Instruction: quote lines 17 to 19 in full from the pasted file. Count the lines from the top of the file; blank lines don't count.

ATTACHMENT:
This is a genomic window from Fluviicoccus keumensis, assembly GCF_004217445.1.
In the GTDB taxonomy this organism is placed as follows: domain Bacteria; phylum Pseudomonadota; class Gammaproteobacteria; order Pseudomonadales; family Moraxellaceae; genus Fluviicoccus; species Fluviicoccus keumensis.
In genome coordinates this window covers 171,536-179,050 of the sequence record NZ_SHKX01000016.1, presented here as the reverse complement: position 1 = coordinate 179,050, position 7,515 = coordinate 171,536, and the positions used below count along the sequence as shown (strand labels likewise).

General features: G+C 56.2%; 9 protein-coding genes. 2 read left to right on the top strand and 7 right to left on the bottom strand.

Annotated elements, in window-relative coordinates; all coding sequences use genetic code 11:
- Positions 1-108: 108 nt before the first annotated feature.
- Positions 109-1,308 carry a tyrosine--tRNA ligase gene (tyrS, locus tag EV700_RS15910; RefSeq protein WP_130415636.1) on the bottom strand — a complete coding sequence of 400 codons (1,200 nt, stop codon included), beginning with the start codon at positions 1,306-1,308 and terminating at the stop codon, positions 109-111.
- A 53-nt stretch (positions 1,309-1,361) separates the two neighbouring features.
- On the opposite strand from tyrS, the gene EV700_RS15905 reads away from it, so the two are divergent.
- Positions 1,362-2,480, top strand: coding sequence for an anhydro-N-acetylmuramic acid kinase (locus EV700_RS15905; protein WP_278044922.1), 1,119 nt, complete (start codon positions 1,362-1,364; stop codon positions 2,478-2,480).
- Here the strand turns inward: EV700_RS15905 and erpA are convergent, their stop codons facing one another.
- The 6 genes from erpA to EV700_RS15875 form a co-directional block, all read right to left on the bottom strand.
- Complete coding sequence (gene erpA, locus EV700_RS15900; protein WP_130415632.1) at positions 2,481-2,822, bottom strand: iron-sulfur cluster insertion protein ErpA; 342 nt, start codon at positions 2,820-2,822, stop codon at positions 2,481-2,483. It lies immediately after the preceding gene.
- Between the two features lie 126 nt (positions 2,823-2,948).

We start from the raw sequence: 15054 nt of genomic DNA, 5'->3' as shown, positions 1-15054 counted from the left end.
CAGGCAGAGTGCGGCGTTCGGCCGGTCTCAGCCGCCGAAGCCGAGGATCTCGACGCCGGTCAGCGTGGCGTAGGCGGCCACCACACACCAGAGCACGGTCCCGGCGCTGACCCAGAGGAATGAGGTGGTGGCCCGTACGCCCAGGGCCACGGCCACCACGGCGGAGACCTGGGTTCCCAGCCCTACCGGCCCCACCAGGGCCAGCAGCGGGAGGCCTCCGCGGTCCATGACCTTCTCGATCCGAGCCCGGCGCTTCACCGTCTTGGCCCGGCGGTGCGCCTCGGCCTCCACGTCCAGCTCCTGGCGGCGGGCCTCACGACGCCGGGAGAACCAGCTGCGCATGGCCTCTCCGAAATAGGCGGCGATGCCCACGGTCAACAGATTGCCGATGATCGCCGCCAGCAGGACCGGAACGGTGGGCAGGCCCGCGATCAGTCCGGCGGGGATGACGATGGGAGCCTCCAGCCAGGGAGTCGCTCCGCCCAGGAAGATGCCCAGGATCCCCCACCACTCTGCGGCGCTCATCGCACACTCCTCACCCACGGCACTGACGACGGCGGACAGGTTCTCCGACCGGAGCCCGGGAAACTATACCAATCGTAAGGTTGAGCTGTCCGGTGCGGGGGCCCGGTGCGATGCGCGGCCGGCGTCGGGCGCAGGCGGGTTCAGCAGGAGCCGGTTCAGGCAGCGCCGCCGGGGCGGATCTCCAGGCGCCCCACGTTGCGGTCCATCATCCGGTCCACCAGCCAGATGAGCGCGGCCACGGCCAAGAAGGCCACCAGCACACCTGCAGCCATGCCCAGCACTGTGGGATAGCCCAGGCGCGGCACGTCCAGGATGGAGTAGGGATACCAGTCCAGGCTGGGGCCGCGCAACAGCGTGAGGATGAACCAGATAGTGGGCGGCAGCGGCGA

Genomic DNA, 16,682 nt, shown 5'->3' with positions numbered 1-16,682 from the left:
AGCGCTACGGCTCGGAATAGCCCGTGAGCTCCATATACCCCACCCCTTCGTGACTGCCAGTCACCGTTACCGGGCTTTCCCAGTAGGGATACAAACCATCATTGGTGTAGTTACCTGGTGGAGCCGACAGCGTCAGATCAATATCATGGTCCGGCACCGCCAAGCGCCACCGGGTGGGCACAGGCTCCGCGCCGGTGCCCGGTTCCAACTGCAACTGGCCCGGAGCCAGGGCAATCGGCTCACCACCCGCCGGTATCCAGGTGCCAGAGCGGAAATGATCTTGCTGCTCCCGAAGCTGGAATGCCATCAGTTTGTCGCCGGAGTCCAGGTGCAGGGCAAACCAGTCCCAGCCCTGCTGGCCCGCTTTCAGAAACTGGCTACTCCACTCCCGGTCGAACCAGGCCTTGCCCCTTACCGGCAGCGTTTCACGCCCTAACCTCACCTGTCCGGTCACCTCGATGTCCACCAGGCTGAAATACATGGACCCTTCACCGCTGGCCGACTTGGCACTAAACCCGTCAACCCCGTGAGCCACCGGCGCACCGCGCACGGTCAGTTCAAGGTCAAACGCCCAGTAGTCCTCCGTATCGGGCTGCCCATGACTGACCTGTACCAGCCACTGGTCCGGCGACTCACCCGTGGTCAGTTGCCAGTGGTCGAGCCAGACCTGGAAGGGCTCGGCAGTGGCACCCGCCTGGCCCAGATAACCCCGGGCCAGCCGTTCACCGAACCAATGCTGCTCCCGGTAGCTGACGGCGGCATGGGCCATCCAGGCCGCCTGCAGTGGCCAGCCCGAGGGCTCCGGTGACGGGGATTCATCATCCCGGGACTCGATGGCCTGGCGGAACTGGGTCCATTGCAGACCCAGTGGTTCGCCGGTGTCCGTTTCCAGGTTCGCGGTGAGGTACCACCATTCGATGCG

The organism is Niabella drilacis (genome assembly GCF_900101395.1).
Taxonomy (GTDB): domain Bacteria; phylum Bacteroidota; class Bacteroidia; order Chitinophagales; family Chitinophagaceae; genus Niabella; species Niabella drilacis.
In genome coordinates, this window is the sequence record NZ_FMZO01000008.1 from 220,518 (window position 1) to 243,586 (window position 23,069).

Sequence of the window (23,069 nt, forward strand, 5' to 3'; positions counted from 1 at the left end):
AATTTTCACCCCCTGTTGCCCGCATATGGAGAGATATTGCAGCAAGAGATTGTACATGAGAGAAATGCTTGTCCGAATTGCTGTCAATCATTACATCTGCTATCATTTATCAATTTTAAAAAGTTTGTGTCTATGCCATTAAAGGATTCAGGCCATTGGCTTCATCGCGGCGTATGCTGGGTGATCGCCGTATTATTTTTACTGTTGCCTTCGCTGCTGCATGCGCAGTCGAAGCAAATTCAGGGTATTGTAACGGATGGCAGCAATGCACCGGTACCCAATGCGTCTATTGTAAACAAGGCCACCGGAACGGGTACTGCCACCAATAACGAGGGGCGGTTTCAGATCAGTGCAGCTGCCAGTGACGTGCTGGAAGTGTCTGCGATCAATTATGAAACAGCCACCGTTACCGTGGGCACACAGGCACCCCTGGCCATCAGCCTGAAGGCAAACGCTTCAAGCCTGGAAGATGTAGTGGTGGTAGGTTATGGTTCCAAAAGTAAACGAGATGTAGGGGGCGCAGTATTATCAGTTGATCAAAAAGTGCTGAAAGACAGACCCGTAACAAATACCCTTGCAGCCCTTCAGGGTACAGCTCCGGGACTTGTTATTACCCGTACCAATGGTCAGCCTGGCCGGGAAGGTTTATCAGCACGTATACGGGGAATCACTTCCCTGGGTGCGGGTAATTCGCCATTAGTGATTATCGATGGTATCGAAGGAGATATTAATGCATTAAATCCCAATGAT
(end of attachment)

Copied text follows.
Genomic DNA, 16,682 nt, shown 5'->3' with positions numbered 1-16,682 from the left:
AGCGCTACGGCTCGGAATAGCCCGTGAGCTCCATATACCCCACCCCTTCGTGACTGCCAGTCACCGTTACCGGGCTTTCCCAGTAGGGATACAAACCATCATTGGTGTAGTTACCTGGTGGAGCCGACAGCGTCAGATCAATATCATGGTCCGGCACCGCCAAGCGCCACCGGGTGGGCACAGGCTCCGCGCCGGTGCCCGGTTCCAACTGCAACTGGCCCGGAGCCAGGGCAATCGGCTCACCACCCGCCGGTATCCAGGTGCCAGAGCGGAAATGATCTTGCTGCTCCCGAAGCTGGAATGCCATCAGTTTGTCGCCGGAGTCCAGGTGCAGGGCAAACCAGTCCCAGCCCTGCTGGCCCGCTTTCAGAAACTGGCTACTCCACTCCCGGTCGAACCAGGCCTTGCCCCTTACCGGCAGCGTTTCACGCCCTAACCTCACCTGTCCGGTCACCTCGATGTCCACCAGGCTGAAATACATGGACCCTTCACCGCTGGCCGACTTGGCACTAAACCCGTCAACCCCGTGAGCCACCGGCGCACCGCGCACGGTCAGTTCAAGGTCAAACGCCCAGTAGTCCTCCGTATCGGGCTGCCCATGACTGACCTGTACCAGCCACTGGTCCGGCGACTCACCCGTGGTCAGTTGCCAGTGGTCGAGCCAGACCTGGAAGGGCTCGGCAGTGGCACCCGCCTGGCCCAGATAACCCCGGGCCAGCCGTTCACCGAACCAATGCTGCTCCCGGTAGCTGACGGCGGCATGGGCCATCCAGGCCGCCTGCAGTGGCCAGCCCGAGGGCTCCGGTGACGGGGATTCATCATCCCGGGACTCGATGGCCTGGCGGAACTGGGTCCATTGCAGACCCAGTGGTTCGCCGGTGTCCGTTTCCAGGTTCGCGGTGAGGTACCACCATTCGATGCG

The organism is Niabella drilacis (genome assembly GCF_900101395.1).